The Breaks

mace life

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Saint John and The Frog

I was thumbing through an old poetry notebook of mine from 25 years ago. In an unfinished poem, I found a reference to this passage from the texts of Saint John of the Ladder.

It wants to be shared. What am I gonna do, post it on Facebook?

When we draw water from a well, it can happen that we inadvertently also bring up a frog. When we acquire virtues we can sometimes find ourselves involved with the vices which are imperceptibly interwoven with them. What I mean is this. Gluttony can be caught up with hospitality; lust with love; cunning with discernment; malice with prudence; duplicity, procrastination, slovenliness, stubbornness, wilfulness, and disobedience with meekness; refusal to learn with silence; conceit with joy; laziness with hope; nasty condemnation with love again; despondency and indolence with tranquillity; sarcasm with chastity; familiarity with lowliness. And behind all the virtues follows vainglory as a salve, or rather a poison, for everything.

Saint John of the Ladder, The Ladder of Divine Ascent, Step 26, “On Discernment”

November

It’s hard to find the moments
that I need, when the clouds
settle down and are quiet,
when the wind is the right
shade of blue, when all
of the people float over looking
like dogs or butterflies,
gathering dark
underbellies of rain.

Now you weep and I despise
myself, beyond atonement,
culpable for the starlight,
pushed to the brink
with the falling leaves.

 

J. Kyle Kimberlin
10.31.2017
Work in process, probably.

Creative Commons Licensed

Unseen

We keep passing unseen through little moments of other people’s lives.

– Robert M. Pirsig

New poem coming from me today. The poem and I are going to get a few hours of rest first.

Oraciones por los muertos.

Flores por los muertos. 

Flores por los muertos. 

Los muertos están cerca.

Quality Time

Who would have thought that the term, “quality time” came from deep in the notebooks of Albert Camus. At least, he gets the credit today.

“Find meaning. Distinguish melancholy from sadness. Go out for a walk. It doesn’t have to be a romantic walk in the park, spring at its most spectacular moment, flowers and smells and outstanding poetical imagery smoothly transferring you into another world. It doesn’t have to be a walk during which you’ll have multiple life epiphanies and discover meanings no other brain ever managed to encounter. Do not be afraid of spending quality time by yourself. Find meaning or don’t find meaning but ‘steal’ some time and give it freely and exclusively to your own self. Opt for privacy and solitude. That doesn’t make you antisocial or cause you to reject the rest of the world. But you need to breathe. And you need to be.”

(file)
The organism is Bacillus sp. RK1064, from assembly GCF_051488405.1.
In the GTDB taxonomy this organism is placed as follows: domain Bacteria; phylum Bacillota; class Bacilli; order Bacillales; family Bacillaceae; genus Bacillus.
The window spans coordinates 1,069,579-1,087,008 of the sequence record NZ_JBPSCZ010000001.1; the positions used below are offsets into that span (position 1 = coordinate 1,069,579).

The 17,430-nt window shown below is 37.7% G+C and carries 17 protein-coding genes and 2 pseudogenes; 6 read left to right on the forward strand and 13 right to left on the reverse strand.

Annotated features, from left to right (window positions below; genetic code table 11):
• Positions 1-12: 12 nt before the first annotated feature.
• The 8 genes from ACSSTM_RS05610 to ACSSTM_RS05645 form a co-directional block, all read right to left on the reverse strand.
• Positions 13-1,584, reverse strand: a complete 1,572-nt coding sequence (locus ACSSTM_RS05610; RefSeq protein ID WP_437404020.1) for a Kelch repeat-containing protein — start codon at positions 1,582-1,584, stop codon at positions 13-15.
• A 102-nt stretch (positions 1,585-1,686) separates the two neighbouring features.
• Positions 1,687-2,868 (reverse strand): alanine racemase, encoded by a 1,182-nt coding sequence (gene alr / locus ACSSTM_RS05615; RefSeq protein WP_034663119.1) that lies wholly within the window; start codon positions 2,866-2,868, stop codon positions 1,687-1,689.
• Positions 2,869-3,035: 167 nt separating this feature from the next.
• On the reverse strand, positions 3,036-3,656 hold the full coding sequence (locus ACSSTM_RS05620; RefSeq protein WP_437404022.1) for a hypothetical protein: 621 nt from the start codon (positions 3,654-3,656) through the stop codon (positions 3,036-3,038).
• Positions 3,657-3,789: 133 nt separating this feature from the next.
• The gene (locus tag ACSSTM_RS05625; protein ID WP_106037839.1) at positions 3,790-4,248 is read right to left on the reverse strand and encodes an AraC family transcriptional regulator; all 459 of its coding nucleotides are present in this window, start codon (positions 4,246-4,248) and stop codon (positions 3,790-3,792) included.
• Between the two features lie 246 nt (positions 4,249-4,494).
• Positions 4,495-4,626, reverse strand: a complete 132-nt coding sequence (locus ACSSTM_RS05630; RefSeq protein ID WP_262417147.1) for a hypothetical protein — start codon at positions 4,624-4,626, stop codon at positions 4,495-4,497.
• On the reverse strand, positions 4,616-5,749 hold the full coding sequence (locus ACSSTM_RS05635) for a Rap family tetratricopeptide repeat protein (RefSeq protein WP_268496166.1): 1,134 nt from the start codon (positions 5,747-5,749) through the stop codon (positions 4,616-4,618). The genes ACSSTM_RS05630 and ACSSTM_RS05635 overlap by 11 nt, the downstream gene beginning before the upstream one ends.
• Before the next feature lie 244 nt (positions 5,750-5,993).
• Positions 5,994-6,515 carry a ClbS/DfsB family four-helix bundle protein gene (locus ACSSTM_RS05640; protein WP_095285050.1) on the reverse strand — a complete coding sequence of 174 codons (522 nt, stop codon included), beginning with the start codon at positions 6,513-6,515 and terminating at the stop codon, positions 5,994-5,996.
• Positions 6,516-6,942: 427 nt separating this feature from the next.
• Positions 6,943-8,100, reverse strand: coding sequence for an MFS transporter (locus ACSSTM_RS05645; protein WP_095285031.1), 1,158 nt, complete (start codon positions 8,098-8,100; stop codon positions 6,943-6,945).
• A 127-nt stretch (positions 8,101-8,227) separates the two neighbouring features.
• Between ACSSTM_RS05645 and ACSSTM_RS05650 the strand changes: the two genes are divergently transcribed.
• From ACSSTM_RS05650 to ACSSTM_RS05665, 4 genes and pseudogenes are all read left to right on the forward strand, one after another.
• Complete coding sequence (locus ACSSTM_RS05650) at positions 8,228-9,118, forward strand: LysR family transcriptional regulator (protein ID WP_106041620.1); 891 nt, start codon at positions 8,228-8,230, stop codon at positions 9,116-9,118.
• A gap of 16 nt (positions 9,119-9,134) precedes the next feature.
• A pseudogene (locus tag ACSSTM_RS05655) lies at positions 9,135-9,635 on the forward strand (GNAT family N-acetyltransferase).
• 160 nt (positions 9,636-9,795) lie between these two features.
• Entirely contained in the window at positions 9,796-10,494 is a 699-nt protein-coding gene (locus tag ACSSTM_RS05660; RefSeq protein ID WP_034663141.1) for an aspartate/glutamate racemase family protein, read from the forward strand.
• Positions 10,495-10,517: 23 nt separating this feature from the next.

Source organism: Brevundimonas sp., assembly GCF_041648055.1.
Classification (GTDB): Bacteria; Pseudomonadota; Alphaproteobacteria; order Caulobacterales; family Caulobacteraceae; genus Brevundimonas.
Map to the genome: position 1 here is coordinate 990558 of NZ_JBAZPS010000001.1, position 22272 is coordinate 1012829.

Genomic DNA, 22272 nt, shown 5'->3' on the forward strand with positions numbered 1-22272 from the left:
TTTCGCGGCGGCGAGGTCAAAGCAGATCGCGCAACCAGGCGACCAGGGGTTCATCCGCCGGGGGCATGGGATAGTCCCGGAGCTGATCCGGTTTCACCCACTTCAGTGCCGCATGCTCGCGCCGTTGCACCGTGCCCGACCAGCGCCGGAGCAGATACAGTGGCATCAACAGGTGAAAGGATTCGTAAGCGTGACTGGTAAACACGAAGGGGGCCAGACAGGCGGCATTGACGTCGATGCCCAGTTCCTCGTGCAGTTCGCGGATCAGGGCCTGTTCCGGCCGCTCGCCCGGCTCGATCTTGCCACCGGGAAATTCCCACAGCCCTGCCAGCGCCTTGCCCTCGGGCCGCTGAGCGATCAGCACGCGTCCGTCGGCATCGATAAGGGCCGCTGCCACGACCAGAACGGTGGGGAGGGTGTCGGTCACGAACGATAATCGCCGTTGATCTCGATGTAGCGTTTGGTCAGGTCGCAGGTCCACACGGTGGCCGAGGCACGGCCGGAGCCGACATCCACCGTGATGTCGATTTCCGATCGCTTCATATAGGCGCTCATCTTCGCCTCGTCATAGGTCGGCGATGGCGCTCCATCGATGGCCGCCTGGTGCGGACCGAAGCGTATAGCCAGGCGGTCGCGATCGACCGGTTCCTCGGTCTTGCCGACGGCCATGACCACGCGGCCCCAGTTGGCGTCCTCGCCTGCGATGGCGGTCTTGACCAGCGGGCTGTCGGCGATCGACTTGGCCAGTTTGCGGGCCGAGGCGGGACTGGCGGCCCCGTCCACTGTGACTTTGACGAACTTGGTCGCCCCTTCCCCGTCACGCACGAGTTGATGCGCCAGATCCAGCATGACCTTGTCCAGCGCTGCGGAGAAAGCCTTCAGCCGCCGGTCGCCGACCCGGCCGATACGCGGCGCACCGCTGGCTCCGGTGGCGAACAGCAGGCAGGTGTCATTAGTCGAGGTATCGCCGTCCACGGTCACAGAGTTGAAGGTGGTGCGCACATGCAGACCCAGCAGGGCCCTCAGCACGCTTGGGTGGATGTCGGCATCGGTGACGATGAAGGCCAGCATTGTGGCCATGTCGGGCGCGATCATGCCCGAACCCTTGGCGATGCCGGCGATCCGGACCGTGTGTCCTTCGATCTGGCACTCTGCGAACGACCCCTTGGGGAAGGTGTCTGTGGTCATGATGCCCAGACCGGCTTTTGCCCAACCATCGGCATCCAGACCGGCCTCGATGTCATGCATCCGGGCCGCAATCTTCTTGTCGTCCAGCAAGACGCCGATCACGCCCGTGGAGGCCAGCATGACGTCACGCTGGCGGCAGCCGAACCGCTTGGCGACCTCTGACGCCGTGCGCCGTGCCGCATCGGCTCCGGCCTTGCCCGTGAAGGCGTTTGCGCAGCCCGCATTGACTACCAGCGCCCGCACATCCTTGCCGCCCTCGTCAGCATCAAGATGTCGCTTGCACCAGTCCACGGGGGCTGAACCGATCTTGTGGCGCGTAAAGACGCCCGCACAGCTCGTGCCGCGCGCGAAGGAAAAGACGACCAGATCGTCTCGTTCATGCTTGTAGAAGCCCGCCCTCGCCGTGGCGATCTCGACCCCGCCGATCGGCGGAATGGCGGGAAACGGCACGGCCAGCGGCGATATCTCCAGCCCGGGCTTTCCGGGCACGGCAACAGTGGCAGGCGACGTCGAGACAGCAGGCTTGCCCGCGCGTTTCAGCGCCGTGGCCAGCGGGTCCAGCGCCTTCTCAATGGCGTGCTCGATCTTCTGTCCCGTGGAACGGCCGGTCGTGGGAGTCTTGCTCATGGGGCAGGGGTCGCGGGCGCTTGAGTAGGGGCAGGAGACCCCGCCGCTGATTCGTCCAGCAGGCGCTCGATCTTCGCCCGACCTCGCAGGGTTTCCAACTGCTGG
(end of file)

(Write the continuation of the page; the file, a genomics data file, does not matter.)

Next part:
― Albert CamusNotebooks 1951-1959

Dog’s Birthday

Today is Brookie’s birthday. Happy Birthday, Brookie! She is a best friend and she is 6 years old. She is a wonderful dog. In honor of her day, here are two poems.

First is the Dog section from my longer poem A Terrible Thing.

The Dog

My life is a dance of ten or fifteen years, and I love
to hear my voice ring out into the all-too-silent world.
You can say so much with your silence, like the wind,
but a dog is a turning leaf and a sound.

There is a long river of light when the day gets old
and I grow tired, thinking of my food and where I sleep.
I am not afraid because the pack is with me.
I do not rest alone.
But you will, Man, and it makes me sad.
I have seen our tracks in the dust up ahead,
where they go from many to few, to two then one.
Mine don’t go on very long, but I have no words to tell you this.

~~~

What The Dog Owns

They say that we should live
in the moment, cherish and be
present entirely, the moment
being all we have.

And the future, the infinite
possibility, vast and strange
un-writtenness of it, dark swirling
Maybe of it, belongs to God.

But the past, with its happy smells
bright fuzzy motion, sudden pains
and great meals, long sleepy
afternoons, belongs completely
to the dog.

2017-03-25 20.13.29

J. Kyle Kimberlin

Creative Commons Licensed

The Twilight Sky

Each night is a change
bringing longer darkness
down from the mountains
east of home.

Nights follow shorter days
with angled sunlight.
Little bats flutter up
like troubled thoughts
into the twilight sky.

I stand up at 9 o’clock
and go out alone.
Night after night
we are together
then I’m alone.

Every night is longer
by degrees of solitude
and grief until I stop,
look back before I drive away.

God knows what might
be gone when I return,
when nights are forever
and lonely, and January bitter
toward the end of time.

 

J. Kyle Kimberlin
3rd Draft, 10.11.2017

Creative Commons Licensed